It is Thursday again and the 6th of February, 2020. Nobody has been “immune”, for lack of a better word, to the news about what has been happening in China over the last couple of weeks. I am referring to the outbreak of the novel coronavirus (2019-nCoV) which, after SARS a few years ago, seems to have overwhelmed the system in China, in both the rate of spread and number of infected. What angers the editor about this is that there seems to have been no lessons learned from the 2003 SARS outbreak, which was also caused by the transmission of a virus from animal to human at a market where wild animals were sold for food. To top it all off, this new epidemic got going around the time of the world’s largest human migration, Chinese New Year.
We trust that the Chinese government is doing all it can to contain the outbreak, but equally important is to learn lessons from this outbreak and implement measures and education to try to prevent another cross-species contagion, especially in the central and southern parts of the country where exotic animal “delicacies” are consumed with pleasure.
Just today I heard that because several passengers have tested positive for the 2019-nCoV, a giant cruise ship is anchored outside Yokohama, Japan with 3,000 passengers on board, unable to berth for the next 14 days. See here. We mourn for the people who have been infected and we pray that the virus will be eradicated swiftly and without mercy.
Turning to another matter that has preoccupied me over the past week, I come to the issue of fraud. Fraud in an online world can be swift, ruthless and virtually untraceable. With a virtual click of a mouse the funds can be absconded, never to be seen again. I am referring specifically to CEO Fraud, whereby emails appear to be sent from top management (using similar-looking domain names or hacking the sender’s account) to staff with instructions to pay a certain amount or change bank details. For example, if you received an email from email@example.com you may not notice the extra w in my email address. Trust me, several reputable companies have fallen into this trap. Thinking that “it would never happen to me” is both arrogant and stupid because this threat is becoming more common and sophisticated. See more here. Scary, to say the least, and although its only “money” it certainly can feel like more than that!
On the political front, it is said that everyone has a vote and that democracy is great, to which I agree, but it does also mean that we must be able to count, so my dear democratic party in the US, please sharpen-up if you are expecting to have any kind of chance against Mr. Twitter.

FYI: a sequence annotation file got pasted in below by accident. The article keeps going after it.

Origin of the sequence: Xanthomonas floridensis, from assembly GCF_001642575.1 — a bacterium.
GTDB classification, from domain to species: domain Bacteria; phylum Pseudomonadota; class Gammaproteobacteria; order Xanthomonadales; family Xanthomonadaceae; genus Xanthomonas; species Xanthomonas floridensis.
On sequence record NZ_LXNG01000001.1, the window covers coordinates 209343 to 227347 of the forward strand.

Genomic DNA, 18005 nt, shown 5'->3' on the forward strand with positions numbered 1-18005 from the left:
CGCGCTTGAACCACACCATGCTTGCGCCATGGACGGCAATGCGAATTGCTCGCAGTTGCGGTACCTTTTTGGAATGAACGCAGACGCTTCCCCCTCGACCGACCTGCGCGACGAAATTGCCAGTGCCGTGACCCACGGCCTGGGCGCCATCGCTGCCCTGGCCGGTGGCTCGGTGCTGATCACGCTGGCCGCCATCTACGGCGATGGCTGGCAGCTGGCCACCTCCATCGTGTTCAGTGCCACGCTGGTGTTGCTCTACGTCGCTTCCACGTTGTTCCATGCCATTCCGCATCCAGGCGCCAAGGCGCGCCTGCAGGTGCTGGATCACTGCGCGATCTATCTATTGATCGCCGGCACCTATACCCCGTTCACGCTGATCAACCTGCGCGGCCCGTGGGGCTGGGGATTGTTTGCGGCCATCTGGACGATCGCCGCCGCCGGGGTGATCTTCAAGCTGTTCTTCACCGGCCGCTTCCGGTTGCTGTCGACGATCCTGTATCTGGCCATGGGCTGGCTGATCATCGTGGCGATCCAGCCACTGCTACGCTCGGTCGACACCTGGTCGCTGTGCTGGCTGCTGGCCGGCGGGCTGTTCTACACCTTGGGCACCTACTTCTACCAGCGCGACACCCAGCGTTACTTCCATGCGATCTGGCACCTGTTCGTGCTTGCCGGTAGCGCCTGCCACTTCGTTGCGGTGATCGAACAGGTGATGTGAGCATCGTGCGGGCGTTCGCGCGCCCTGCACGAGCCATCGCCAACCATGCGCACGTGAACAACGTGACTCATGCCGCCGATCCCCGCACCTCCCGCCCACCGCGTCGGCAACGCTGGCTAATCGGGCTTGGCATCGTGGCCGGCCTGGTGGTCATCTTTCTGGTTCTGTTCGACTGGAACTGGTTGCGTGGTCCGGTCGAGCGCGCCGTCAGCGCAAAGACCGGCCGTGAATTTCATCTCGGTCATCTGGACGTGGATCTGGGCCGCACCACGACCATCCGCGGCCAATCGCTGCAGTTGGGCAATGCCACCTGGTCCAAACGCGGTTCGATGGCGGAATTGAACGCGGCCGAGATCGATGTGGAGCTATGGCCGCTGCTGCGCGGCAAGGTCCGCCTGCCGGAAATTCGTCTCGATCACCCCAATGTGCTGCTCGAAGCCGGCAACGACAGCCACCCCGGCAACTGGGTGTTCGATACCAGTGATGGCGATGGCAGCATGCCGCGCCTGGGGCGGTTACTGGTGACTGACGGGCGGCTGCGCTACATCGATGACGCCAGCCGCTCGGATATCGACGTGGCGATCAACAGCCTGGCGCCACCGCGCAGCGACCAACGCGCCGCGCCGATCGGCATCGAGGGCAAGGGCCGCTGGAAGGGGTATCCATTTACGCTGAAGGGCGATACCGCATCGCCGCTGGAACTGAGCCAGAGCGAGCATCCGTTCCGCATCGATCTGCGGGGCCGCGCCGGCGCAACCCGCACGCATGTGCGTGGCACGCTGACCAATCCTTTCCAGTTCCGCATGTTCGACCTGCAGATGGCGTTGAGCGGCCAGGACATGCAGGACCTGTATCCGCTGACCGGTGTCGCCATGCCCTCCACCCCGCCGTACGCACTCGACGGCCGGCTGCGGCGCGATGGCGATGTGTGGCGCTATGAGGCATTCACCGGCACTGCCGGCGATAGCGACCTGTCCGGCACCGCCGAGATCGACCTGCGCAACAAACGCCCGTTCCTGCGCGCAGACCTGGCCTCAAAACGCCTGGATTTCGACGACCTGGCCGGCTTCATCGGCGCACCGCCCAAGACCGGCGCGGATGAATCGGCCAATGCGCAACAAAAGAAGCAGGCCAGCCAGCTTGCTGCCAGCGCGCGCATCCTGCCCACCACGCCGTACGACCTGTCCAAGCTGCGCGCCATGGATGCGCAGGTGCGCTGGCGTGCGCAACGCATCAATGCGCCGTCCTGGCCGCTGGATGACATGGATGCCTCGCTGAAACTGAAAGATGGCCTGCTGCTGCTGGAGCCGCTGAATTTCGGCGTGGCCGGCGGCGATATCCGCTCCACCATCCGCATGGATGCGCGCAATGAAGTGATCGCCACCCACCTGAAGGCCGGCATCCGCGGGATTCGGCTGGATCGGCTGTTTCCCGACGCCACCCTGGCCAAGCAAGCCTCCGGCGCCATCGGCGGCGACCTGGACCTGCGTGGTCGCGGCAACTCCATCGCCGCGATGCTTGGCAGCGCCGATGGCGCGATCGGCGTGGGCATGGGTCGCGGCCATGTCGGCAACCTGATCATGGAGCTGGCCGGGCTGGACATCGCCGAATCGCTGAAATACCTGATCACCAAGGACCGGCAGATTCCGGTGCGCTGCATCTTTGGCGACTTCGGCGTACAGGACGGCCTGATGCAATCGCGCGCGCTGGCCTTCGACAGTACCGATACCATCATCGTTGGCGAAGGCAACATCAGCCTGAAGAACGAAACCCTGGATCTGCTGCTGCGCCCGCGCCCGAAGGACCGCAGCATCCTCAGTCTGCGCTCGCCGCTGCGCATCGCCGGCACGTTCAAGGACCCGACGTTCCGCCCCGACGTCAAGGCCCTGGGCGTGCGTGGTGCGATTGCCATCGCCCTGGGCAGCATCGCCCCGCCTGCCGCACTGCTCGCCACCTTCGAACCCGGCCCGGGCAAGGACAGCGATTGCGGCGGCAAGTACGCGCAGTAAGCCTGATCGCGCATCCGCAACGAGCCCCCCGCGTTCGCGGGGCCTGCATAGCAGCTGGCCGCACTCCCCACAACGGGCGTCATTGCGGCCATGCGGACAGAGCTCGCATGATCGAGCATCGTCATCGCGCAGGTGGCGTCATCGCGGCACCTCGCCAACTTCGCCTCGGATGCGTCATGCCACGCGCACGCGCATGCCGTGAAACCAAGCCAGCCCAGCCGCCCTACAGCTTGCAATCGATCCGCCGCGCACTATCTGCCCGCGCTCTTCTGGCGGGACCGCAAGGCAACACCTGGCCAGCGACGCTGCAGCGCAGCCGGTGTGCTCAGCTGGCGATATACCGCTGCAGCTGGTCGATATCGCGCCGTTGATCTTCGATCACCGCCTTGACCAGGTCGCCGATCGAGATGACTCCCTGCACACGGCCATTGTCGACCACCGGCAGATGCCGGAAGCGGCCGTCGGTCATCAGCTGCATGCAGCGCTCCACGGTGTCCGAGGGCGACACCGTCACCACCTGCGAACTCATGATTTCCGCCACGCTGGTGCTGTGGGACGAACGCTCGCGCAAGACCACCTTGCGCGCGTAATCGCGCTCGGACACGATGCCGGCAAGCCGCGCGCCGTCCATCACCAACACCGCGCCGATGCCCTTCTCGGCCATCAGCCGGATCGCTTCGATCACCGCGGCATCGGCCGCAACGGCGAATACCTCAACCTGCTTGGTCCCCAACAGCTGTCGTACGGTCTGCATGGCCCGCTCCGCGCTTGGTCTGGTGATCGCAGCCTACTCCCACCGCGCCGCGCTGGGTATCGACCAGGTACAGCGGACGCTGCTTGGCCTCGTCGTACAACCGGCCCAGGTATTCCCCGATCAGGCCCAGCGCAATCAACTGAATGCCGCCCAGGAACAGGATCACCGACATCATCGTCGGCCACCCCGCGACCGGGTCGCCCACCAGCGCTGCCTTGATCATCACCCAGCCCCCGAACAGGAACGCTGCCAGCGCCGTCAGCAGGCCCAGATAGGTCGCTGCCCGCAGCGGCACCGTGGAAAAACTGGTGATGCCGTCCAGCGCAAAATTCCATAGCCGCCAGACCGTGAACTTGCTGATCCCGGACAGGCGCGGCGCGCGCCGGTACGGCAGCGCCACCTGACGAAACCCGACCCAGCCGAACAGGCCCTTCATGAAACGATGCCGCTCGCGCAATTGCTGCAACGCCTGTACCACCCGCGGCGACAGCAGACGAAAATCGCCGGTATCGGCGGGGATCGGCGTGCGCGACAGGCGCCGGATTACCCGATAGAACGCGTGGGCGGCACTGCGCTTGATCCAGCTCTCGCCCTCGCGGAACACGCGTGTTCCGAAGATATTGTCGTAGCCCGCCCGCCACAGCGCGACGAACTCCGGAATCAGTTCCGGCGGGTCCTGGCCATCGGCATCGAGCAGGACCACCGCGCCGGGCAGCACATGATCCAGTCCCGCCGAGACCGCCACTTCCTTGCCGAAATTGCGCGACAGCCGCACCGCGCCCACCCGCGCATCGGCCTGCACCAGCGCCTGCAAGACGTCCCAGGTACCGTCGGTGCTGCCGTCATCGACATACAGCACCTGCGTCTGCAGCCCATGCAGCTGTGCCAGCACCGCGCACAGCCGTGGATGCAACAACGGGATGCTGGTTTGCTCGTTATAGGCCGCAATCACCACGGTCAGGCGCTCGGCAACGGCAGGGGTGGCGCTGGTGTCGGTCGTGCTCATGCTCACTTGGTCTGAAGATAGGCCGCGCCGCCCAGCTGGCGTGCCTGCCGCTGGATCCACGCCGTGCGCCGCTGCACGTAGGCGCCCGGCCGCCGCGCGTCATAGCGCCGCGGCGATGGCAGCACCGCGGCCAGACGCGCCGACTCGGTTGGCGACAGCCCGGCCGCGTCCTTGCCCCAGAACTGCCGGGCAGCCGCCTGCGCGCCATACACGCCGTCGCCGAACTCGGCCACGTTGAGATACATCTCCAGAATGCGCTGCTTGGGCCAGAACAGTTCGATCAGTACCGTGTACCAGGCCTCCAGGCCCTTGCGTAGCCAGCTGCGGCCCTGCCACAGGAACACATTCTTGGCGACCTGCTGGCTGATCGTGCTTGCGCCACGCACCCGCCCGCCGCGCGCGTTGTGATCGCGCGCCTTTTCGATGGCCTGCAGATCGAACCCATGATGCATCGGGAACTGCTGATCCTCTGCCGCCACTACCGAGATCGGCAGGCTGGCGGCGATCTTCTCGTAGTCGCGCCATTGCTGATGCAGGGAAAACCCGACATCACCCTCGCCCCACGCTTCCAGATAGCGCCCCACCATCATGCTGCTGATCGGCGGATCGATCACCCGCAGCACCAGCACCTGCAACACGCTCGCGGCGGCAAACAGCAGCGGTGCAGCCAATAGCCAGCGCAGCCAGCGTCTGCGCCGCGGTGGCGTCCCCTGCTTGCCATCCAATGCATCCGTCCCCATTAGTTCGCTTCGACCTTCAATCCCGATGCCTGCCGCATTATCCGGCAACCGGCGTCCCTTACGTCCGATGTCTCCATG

Across the Atlantic, the good old United Kingdom has finally left the EU and simultaneously left a gaping hole in the budget of the EU. But fear not, the bureaucrats will never even consider that its time for belt-tightening or starting to save for once. And rest assured that the traveling circus once a month between Brussels and Strasbourg will continue as long as the French are hell-bent on going down (but in 1st class). Certain parts of Eastern Europe have also gotten used to being spoiled and it befalls to the usual “hard-working economies” to take up the slack, and are now asked to cough up even more for the EU coffers. There is zero chance that any bureaucrat will look inward and think: “perhaps my own benefits package and salary are too high”, no sir, and that is a promise PCW can keep, it will never happen in the EU.
Speaking of another kind of greed, mainly in the financial industry, I urge all of you to buy or rent the movie called Inside Job, it’s a scary documentary about what led to the crash in 2008. Soon we are there again, guided along by AAA ratings (obtained easily for anyone with the right connections) that allow access to funds for tricky investments.
Don’t expect our politicians to know about finance, they would rather just deregulate and let the market eat us all up, hence the inequality has reached astronomical proportions here in Sweden alone. The CEO now earns at least 60x more than the average worker and I am afraid to even think of the difference in the US, for example. As Gordon Gekko said, in the 1984 movie Wall Street, “Greed works”.